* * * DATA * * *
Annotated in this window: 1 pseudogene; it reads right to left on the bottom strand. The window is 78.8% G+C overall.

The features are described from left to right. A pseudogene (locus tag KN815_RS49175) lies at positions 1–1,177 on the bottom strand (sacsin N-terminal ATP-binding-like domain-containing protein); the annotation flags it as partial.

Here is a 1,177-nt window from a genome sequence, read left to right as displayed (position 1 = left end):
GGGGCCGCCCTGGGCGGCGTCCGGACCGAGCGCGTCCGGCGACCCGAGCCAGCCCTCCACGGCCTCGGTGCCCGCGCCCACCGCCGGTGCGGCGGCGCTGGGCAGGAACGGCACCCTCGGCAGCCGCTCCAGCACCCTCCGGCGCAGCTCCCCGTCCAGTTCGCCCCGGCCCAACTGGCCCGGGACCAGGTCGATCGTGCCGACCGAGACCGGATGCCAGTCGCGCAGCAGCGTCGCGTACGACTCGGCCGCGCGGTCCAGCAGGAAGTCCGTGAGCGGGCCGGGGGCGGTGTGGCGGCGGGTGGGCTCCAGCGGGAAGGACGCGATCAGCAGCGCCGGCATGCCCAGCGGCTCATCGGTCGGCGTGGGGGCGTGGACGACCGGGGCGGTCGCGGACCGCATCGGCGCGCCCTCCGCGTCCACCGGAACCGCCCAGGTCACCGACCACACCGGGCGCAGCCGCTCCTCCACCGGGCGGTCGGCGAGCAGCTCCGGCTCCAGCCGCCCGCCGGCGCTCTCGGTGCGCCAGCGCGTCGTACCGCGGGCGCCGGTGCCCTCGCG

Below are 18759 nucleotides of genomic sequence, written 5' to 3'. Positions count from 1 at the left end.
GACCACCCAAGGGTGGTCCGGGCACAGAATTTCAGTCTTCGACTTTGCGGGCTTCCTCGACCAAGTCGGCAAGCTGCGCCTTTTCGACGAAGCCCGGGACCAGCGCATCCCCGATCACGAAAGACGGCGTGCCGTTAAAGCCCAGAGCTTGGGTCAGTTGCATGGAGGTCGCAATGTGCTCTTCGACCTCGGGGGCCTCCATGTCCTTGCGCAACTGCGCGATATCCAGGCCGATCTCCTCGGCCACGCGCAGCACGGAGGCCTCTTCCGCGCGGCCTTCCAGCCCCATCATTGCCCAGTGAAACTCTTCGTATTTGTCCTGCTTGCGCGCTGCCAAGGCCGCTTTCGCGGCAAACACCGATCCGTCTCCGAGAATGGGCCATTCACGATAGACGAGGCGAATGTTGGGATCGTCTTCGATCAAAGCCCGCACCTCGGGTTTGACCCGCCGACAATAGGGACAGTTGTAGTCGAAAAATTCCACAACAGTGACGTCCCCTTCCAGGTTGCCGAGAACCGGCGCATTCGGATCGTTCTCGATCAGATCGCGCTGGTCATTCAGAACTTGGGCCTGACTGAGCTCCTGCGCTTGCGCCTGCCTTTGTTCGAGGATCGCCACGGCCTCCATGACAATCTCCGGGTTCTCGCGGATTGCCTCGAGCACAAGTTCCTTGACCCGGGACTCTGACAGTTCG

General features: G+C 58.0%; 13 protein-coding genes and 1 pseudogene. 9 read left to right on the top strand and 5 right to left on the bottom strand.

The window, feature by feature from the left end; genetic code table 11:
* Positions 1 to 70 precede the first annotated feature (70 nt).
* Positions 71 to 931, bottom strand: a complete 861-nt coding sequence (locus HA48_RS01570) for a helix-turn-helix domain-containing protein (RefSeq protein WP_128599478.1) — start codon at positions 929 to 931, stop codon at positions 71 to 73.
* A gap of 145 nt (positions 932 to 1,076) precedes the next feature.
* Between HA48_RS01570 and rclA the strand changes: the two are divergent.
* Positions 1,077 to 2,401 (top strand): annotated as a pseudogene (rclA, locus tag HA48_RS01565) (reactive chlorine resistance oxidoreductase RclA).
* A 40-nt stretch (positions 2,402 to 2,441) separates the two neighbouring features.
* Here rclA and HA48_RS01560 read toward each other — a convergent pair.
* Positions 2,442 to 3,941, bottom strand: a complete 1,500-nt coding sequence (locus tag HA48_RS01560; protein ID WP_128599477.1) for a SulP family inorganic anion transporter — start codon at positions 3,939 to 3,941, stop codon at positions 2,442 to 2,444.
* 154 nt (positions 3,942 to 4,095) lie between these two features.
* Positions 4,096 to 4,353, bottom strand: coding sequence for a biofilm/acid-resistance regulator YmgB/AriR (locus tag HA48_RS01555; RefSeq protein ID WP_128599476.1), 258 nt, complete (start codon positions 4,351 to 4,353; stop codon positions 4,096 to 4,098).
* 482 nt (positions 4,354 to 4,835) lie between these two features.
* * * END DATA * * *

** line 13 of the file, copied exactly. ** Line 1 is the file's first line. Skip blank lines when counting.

* Positions 1,077 to 2,401 (top strand): annotated as a pseudogene (rclA, locus tag HA48_RS01565) (reactive chlorine resistance oxidoreductase RclA).